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Science Sunday: How buoyancy works

Things float because of density. Specifically they float when they are less dense than the fluid you put them in.
Posted at 12:25 PM, Jul 10, 2022
and last updated 2022-07-10 15:36:58-04

BAKERSFIELD, Calif (KERO) — If you've ever wondered why something as small as a marble can sink, but something as large as ship can float, then you've thought about the science behind buoyancy.

In this edition of Science Sundays, we'll be experimenting with different densities to see whether or not things float and how it relates to buyoancy.

Items Needed:

  • Two glasses both filled with water
  • Two raw eggs
  • Salt

Fill one glass with fresh water. Grab a second glass of water and add 2 tablespoons of salt then stir to make your salt water. Drop one egg in each glass and watch as the egg in the salt water floats and the one in the fresh water doesn't.

Things float because of density, specifically they float when they are less dense than the fluid you put them in.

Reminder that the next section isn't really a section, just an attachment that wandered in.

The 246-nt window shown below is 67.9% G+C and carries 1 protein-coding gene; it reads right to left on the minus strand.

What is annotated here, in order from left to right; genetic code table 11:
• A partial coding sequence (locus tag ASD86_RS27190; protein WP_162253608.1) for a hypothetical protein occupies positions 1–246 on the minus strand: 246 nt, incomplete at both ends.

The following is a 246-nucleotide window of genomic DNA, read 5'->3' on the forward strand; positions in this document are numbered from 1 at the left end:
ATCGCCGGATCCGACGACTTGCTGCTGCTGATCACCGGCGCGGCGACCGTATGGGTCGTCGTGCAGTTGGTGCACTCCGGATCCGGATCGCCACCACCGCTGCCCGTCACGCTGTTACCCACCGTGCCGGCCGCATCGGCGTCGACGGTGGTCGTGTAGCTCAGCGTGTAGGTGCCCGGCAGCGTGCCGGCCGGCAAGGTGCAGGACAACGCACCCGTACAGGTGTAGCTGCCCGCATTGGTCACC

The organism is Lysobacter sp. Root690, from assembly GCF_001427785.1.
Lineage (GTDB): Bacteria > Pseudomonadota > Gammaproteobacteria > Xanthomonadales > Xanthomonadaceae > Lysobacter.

In our example, fresh water has a density of 0.99 grams per milliliter, and the egg has a density of 1.03 grams per milliliter. Since the egg is more dense it sinks.

Density is equal to mass over volume. Mass is the amount of matter, or the amount of stuff in an object. Volume is the amount of space that stuff takes up. When we add salt to water we’re adding more stuff so the mass goes up a lot, but the volume doesn’t change much since the salt dissolves in the water. That means the density increases, and salt water is more dense than fresh water.

So the more salt we add, the more dense the water will become, and the better the egg will float.